Tourism: Marketing Washington’s appeal

Tourism: Marketing Washington’s appeal
: Now that Washington has a state tourism agency, one of its first challenges is figuring out how to properly brand the effort and also avoid the negative effects of tourism on communities it aims to help. Photo: freepik.com

After seven years as the only state with no tourism agency, the state legislature in 2018 revamped those efforts by creating the Washington Tourism Marketing Authority (WTMA). Now, stakeholders are working to determine how to properly brand Washington as a tourist destination, help struggling rural communities found in ideal tourism locations, and also avoid issues that can plague communities that find themselves economically dependent on tourism.

According to the state Department of Commerce, tourism provides jobs for more than 182,700 people in Washington and generates $21.4 billion in annual spending, making it the fourth-largest industry in the state. The importance of tourism to local economies is more pronounced in rural counties. A 2017 study by ECONorthwest found that tourism-related businesses provided nearly 20 percent of private employment in Chelan County. And in 2017, out-of-county visitors composed almost half of all taxable dollars in Pacific County.

“That’s a powerful piece of information that demonstrates beyond a shadow of the doubt the impact of…a real economy,” Long Beach Peninsula Visitors Bureau Executive Director Andi Day said at a Oct. 4 meeting of the Legislative Committee on Economic Development & International Relations. Day is also the chair of the Washington Tourism Alliance’s (WTA) digital marketing subcommittee; Commerce has contracted with WTA to implement its 2018 marketing plan.

However, the strong tourism presence in the state’s diverse regions poses several challenges for a statewide promotional campaign. Lieutenant Governor and chair of Economic Development & International Relations Cyrus Habib remarked at the Oct. 4 meeting that “we’re never going to be the most famous Washington in America. It’s a real challenge from a branding perspective.”

Day added that “the challenge is to differentiate,” between the many tourism opportunities available “so that we’re not just promoting Seattle, but not throw the baby out with the bathwater. We want to make sure that stakeholders have input and that everybody all around the state feels that the branding…represents them and their area.”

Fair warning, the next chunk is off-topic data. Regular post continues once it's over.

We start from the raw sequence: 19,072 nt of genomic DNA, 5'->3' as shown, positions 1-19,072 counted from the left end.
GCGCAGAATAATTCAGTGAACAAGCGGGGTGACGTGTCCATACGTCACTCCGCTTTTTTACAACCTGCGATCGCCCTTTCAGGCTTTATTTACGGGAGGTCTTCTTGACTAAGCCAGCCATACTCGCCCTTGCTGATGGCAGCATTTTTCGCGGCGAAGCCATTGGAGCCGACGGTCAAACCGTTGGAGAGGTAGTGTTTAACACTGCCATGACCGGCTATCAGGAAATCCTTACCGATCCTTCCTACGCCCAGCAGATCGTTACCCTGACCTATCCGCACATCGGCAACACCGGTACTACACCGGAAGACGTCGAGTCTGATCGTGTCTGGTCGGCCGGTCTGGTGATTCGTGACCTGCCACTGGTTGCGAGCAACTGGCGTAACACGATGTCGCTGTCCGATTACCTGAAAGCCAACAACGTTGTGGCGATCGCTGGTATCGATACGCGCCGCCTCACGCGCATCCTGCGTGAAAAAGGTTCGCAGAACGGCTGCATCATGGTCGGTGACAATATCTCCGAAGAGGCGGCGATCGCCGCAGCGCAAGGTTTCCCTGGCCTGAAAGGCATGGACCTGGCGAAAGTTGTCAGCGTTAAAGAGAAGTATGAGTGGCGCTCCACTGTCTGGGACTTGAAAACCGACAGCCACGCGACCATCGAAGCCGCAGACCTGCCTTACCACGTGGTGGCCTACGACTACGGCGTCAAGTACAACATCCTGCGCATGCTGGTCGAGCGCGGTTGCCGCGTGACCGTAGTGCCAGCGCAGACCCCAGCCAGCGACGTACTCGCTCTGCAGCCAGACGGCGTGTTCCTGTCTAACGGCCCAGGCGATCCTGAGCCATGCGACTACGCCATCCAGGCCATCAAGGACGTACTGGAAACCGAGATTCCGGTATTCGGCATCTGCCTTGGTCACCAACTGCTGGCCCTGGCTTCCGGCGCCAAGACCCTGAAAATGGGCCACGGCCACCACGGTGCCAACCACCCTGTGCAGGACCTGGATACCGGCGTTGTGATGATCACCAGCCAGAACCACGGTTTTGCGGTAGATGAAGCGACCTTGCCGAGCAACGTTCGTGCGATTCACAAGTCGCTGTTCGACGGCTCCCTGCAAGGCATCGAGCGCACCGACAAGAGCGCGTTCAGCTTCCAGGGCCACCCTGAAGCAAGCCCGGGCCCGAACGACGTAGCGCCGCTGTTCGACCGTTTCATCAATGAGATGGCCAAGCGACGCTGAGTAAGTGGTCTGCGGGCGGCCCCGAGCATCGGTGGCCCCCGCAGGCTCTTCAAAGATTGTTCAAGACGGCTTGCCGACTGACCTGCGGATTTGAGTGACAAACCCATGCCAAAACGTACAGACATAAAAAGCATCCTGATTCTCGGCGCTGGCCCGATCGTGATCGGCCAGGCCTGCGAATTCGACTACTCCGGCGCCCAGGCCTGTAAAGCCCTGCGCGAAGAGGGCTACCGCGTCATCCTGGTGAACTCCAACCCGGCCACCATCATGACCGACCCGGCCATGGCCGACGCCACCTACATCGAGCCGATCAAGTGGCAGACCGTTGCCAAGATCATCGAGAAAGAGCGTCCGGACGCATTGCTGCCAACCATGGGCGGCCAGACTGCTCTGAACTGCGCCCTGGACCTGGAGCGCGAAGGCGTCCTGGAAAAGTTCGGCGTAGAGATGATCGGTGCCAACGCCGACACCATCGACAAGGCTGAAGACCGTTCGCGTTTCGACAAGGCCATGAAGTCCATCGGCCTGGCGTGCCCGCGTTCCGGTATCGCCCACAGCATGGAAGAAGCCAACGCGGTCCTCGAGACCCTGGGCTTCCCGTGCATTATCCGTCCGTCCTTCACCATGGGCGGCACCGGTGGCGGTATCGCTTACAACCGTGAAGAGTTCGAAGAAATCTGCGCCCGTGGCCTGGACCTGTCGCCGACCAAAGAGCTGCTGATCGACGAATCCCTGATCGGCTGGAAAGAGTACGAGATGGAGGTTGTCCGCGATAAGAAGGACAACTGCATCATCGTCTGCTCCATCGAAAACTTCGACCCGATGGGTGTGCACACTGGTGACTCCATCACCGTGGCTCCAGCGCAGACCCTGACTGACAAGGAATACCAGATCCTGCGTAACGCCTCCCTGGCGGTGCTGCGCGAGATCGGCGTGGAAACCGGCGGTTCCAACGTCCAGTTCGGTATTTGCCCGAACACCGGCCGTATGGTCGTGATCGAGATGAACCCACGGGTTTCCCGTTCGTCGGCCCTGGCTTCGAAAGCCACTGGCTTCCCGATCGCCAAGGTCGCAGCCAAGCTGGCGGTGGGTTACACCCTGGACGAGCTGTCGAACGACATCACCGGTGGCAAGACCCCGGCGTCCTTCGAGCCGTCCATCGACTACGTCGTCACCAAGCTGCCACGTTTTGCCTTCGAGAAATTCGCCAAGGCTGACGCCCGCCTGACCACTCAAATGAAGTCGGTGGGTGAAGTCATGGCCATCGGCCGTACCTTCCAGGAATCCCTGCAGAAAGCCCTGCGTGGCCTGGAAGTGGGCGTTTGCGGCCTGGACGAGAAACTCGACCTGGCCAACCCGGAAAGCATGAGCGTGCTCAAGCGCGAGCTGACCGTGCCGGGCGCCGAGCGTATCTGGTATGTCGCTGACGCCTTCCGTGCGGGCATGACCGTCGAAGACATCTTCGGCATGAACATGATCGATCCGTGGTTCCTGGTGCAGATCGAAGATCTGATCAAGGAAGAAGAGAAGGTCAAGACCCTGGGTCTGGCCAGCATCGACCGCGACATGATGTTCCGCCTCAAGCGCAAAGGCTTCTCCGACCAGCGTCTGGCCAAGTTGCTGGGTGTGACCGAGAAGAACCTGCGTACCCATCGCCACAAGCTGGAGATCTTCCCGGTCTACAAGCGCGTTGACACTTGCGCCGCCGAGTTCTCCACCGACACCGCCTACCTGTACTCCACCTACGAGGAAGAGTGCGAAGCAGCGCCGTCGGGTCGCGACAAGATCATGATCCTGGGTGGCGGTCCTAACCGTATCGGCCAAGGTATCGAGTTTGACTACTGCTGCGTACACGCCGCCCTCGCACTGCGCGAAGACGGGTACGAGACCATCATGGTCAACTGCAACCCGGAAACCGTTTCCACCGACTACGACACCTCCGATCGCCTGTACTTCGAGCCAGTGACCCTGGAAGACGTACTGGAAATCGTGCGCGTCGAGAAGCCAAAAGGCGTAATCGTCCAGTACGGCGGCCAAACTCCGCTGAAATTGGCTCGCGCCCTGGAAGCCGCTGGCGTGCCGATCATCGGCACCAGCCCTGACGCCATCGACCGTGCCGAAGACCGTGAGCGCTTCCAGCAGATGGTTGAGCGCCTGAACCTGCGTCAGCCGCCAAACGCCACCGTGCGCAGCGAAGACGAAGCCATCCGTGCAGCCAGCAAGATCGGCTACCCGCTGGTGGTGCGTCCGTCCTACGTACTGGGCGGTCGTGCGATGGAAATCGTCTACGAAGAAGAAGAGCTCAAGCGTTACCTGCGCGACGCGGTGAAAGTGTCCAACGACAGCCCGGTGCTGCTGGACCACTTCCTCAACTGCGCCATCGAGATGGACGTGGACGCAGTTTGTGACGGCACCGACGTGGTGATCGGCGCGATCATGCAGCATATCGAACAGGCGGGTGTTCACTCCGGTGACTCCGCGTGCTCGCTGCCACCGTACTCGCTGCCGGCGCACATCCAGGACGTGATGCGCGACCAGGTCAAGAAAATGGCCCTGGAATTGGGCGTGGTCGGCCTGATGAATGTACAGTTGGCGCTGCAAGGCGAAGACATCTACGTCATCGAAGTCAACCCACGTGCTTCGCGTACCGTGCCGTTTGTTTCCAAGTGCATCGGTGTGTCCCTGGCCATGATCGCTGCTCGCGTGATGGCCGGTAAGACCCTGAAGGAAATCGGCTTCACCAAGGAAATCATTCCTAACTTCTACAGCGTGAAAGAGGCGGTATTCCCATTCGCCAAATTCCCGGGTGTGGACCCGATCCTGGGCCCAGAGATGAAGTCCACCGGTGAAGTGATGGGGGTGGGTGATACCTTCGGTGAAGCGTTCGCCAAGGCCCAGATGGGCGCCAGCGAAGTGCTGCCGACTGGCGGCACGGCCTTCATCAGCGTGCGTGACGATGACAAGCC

Another hope for stakeholders is to use tourism promotion to help areas of the state struggling due to a lack of job opportunities. Habib said: “as the economy has shifted, some of the industries that made rural Washington so successful in the past are not as available anymore, and tourism is an area that we’ve really, really seen growth.”

Day noted that “the most effective (tourism) brands are integrated with government and economic development.” According to the Daily Astorian, tourism spending in Pacific County – with a population of 22,000 – increased by 38 percent between 2011 and 2017 from $124.8 million to $171.1 million. She added that the additional tax dollars provided by tourism “makes it easier and more affordable to live in Pacific County.

“If we’re using sustainable tourism growth initiatives, we want to make sure that we’re partnering with education, that we’re creating internship programs, that we’re creating awareness, that we’re creating opportunities for our young people to learn about our industries and opportunities. Not everyone is going to be a Boeing engineer, and that’s not healthy if that were the case.”

At the same time, other committee members expressed caution about the negative impacts that tourism can have on a rural community, such as placing greater strain on limited public resources and shifting local decision-making power from the community to tourists or outside investors.

Rep. Keith Goehner (R-13) said: “we’ve seen other areas around the country where tourism basically overruns the community. The heritage…is lost and you’re trying to accommodate those people that have been attracted to the area because it has generated an economic benefit, but it also has created some social and some infrastructure issues that you weren’t really prepared for.”

Day said: “we want to have an economy without destroying the very things that make this a wonderful place. It possible for rural areas to be economically viable while protecting and preserving their natural resources and their cultural heritage.”

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